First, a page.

Contributed by – Krushna Charan
Among all the common diseases, diabetes stands out from the rest. According to the estimation, 77 million people in India have been diagnosed with diabetes. Once you are affected by diabetes, you require information, education, support, and self-management skills for effective control and treatment.
Diabetes is caused by low or high blood sugar levels in your blood. When your blood sugar level is higher than normal it starts to affect your eyes in such a way that your vision may get blurry. If diabetes is not controlled then the condition of your eyes can get worse and even lead to partial or complete blindness. It is therefore important to know how diabetes affects your eyes and how keeping it control is the only way to protect your eyes.
Diabetes and eye problems
Diabetes occurs if your pancreas doesn’t produce enough insulin or your body can’t use it properly. Insulin is the hormone that ensures that the glucose entering the bloodstream from the digestion of food must be removed from the blood. The result of insufficient action of insulin increases the blood glucose concentration in blood and causes hyperglycemia. Hyperglycemia also refers to high blood sugar levels in your blood. It may cause nerve damage and worsen your vision.
There is a condition called hypoglycemia which is the opposite of hyperglycemia, which is caused by low blood sugar levels in your blood. The mild symptoms of hypoglycemia also include blurry vision or double vision, and difficulty in concentration.
Eye diseases caused by diabetes
The damage to your eyes starts when high levels of sugar in the bloodstream blocks the tiny blood vessels that go to your retina, causing them to leak fluid or bleed. In healthy eyes, there is a balance between the fluid that is made and the fluid that leaves the eye. Therefore, this fluid creates constant pressure within the eye and is needed to keep the eye swelled, supported, and working appropriately. Blurry vision may be caused due to the extra fluid leaking into the lens of the eyes. This can lead to the change in the shape of the lens and make it hard for your eyes to focus.
Short-term elevations in blood sugar levels can also affect the lens of the eye, causing blurred vision. Only after controlling diabetes, your blurry vision may get better. Sometimes the blurred vision causes a person to see an ophthalmologist, who then makes the diagnosis of diabetes.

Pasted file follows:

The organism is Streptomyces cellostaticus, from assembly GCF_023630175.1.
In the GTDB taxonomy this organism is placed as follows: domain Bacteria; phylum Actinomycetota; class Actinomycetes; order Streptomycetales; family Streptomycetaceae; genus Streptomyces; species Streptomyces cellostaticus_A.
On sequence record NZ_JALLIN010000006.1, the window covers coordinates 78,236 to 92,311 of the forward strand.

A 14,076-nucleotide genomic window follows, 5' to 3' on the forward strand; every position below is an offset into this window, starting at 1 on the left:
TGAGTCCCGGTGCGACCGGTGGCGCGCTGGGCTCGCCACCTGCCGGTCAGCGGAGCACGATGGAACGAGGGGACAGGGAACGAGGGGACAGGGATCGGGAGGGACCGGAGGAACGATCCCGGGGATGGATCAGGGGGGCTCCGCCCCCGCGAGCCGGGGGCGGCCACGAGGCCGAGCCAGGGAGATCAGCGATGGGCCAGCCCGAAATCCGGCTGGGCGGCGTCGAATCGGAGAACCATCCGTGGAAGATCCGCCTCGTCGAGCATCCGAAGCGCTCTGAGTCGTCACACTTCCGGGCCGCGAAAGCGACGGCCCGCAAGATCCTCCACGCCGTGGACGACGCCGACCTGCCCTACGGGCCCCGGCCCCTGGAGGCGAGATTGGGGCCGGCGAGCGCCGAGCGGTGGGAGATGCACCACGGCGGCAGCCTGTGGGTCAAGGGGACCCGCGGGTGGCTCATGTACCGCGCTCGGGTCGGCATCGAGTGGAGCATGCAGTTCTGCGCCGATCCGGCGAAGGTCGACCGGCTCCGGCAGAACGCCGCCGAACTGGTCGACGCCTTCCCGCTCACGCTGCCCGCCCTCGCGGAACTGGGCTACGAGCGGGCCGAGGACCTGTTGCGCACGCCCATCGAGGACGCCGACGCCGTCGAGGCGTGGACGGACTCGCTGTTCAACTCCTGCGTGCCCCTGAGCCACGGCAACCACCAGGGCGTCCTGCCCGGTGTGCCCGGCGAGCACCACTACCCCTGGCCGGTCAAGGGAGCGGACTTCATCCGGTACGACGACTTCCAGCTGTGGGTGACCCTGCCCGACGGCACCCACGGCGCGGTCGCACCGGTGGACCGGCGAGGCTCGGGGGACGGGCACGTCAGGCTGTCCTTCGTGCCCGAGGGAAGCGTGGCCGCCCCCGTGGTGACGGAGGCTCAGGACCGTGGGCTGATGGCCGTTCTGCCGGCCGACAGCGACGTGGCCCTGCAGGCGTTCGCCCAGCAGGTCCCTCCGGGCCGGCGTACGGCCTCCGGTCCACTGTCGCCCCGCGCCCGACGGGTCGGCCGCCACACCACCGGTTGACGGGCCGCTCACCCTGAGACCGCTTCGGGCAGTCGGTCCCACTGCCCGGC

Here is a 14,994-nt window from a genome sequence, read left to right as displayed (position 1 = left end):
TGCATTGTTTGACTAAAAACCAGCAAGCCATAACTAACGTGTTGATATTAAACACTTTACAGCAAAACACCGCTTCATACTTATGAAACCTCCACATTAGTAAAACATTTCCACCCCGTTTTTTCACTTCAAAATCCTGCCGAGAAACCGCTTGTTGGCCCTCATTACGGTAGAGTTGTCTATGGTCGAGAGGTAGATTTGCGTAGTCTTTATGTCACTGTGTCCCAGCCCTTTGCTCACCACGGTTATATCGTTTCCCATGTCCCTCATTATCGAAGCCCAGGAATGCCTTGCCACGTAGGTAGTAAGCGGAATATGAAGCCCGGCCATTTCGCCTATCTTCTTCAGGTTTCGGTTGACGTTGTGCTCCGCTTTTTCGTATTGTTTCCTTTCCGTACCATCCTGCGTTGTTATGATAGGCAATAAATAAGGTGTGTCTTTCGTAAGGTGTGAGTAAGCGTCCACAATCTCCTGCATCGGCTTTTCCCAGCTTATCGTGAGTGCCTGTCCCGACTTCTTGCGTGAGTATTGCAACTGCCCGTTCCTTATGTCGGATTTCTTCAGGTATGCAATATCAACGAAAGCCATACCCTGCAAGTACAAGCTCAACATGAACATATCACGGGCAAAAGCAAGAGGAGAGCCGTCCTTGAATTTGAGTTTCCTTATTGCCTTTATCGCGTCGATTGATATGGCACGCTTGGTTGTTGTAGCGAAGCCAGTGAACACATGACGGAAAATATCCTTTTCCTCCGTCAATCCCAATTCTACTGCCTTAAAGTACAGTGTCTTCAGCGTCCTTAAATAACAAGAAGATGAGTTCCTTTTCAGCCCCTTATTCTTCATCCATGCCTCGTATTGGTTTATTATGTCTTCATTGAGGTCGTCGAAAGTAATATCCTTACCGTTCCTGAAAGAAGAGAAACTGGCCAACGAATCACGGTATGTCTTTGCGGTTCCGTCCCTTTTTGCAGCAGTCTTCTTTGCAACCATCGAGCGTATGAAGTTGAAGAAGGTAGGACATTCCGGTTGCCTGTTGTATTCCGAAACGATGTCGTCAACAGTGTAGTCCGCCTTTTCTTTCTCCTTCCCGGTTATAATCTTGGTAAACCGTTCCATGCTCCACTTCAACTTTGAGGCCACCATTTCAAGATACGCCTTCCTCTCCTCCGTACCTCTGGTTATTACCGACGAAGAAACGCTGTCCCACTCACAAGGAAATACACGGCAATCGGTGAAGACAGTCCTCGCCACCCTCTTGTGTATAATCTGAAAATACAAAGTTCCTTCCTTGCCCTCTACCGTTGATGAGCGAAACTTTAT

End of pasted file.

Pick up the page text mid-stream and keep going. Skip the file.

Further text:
To increase the level of insulin, some people take medicines as prescribed by their doctor and this might be the reason for blurry vision. Long term effects of blurry vision may lead to diabetic eye diseases like diabetic retinopathy, cataracts, and glaucoma.
At the back of the eye on the retina, there are tiny blood vessels that nourish the nerves of your eyes. High glucose levels can injure these blood vessels. Those injured blood vessels can also leak fluid and cause swelling in an area of the retina called macular oedema, which can cause the loss of central vision, making it difficult to read or drive.
In this condition, new fluid is constantly being made within the eye, and the fluid that is being replaced leaves the eye by entering a drainage meshwork towards the front of the eye. The blockage of the drainage system can lead to increased fluid pressure within the eye. This condition is called glaucoma. It may happen due to the eye pressure that is caused by high blood sugar levels in diabetes.
High glucose level causes changes in the proteins inside the cells of the lens and alters the optical properties of the lens. A cataract is caused by clouding of the lens in the eye in a way that the person can’t see clearly. The symptoms of cataracts are gradual blurring of the vision, glare in bright light or sunlight, and poor colour vision, etc. Many people may have cataracts after ageing, but it is seen more often in people who are suffering from diabetes.
[Also read: FAQ’s: How To Protect Your Eyes If You Have Diabetes ]
How can vision losses be prevented in diabetes?
Early detection and timely treatment can prevent vision loss or blurry vision due to diabetes. Some self-management techniques to control diabetes are:
- Control your blood sugar level
- Maintain a healthy diet
- Avoid smoking
- Go for an annual eye test
- Do some eye exercise
The first concerns in treating diabetic patients are to save a life, alleviate symptoms, and enhance the quality of individuals’ life. Thereafter treatment aims to minimize long-term complications. You should try to maintain your blood pressure, check your cholesterol more often to prevent diabetes-related eye diseases.
Among many diseases, diabetes requires more self-management and primary care than others. Not only adhere to a special diet but also those who are undergoing insulin medication need to adjust their dose and watch their blood sugar levels closely.
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